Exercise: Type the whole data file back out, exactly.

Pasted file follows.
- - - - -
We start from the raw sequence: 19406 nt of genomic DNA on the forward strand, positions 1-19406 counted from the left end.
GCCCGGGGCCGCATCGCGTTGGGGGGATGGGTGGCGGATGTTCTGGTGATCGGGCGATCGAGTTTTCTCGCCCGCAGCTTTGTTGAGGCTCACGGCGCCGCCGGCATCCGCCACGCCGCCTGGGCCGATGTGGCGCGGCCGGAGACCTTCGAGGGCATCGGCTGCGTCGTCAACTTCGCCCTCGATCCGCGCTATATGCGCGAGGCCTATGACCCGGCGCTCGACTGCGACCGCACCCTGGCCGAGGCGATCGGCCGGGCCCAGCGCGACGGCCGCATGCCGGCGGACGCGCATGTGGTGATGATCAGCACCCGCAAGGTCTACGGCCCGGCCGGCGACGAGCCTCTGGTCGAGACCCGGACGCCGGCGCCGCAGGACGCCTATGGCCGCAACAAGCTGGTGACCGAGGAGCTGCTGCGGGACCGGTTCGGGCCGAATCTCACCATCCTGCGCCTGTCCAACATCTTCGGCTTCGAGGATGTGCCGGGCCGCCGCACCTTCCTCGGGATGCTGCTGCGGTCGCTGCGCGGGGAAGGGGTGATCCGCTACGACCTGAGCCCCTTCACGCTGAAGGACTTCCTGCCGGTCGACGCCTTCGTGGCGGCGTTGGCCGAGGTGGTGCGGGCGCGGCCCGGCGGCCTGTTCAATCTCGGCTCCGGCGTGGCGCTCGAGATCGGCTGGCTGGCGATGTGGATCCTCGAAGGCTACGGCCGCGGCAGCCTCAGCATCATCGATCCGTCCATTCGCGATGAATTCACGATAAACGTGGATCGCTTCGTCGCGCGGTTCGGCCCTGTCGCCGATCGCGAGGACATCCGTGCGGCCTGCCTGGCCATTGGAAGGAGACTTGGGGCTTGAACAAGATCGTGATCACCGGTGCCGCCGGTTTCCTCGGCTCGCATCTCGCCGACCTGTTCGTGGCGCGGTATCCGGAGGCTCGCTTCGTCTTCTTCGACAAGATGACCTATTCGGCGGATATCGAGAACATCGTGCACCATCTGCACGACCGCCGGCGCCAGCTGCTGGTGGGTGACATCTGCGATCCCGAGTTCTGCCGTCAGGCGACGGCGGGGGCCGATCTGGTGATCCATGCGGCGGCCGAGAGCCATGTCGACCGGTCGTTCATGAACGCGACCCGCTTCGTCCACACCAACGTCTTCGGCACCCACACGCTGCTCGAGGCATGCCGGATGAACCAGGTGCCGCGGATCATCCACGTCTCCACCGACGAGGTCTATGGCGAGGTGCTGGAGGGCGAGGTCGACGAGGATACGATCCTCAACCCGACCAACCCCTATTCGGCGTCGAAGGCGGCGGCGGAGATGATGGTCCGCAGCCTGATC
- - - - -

We start from the raw sequence: 19406 nt of genomic DNA on the forward strand, positions 1-19406 counted from the left end.
GCCCGGGGCCGCATCGCGTTGGGGGGATGGGTGGCGGATGTTCTGGTGATCGGGCGATCGAGTTTTCTCGCCCGCAGCTTTGTTGAGGCTCACGGCGCCGCCGGCATCCGCCACGCCGCCTGGGCCGATGTGGCGCGGCCGGAGACCTTCGAGGGCATCGGCTGCGTCGTCAACTTCGCCCTCGATCCGCGCTATATGCGCGAGGCCTATGACCCGGCGCTCGACTGCGACCGCACCCTGGCCGAGGCGATCGGCCGGGCCCAGCGCGACGGCCGCATGCCGGCGGACGCGCATGTGGTGATGATCAGCACCCGCAAGGTCTACGGCCCGGCCGGCGACGAGCCTCTGGTCGAGACCCGGACGCCGGCGCCGCAGGACGCCTATGGCCGCAACAAGCTGGTGACCGAGGAGCTGCTGCGGGACCGGTTCGGGCCGAATCTCACCATCCTGCGCCTGTCCAACATCTTCGGCTTCGAGGATGTGCCGGGCCGCCGCACCTTCCTCGGGATGCTGCTGCGGTCGCTGCGCGGGGAAGGGGTGATCCGCTACGACCTGAGCCCCTTCACGCTGAAGGACTTCCTGCCGGTCGACGCCTTCGTGGCGGCGTTGGCCGAGGTGGTGCGGGCGCGGCCCGGCGGCCTGTTCAATCTCGGCTCCGGCGTGGCGCTCGAGATCGGCTGGCTGGCGATGTGGATCCTCGAAGGCTACGGCCGCGGCAGCCTCAGCATCATCGATCCGTCCATTCGCGATGAATTCACGATAAACGTGGATCGCTTCGTCGCGCGGTTCGGCCCTGTCGCCGATCGCGAGGACATCCGTGCGGCCTGCCTGGCCATTGGAAGGAGACTTGGGGCTTGAACAAGATCGTGATCACCGGTGCCGCCGGTTTCCTCGGCTCGCATCTCGCCGACCTGTTCGTGGCGCGGTATCCGGAGGCTCGCTTCGTCTTCTTCGACAAGATGACCTATTCGGCGGATATCGAGAACATCGTGCACCATCTGCACGACCGCCGGCGCCAGCTGCTGGTGGGTGACATCTGCGATCCCGAGTTCTGCCGTCAGGCGACGGCGGGGGCCGATCTGGTGATCCATGCGGCGGCCGAGAGCCATGTCGACCGGTCGTTCATGAACGCGACCCGCTTCGTCCACACCAACGTCTTCGGCACCCACACGCTGCTCGAGGCATGCCGGATGAACCAGGTGCCGCGGATCATCCACGTCTCCACCGACGAGGTCTATGGCGAGGTGCTGGAGGGCGAGGTCGACGAGGATACGATCCTCAACCCGACCAACCCCTATTCGGCGTCGAAGGCGGCGGCGGAGATGATGGTCCGCAGCCTGATC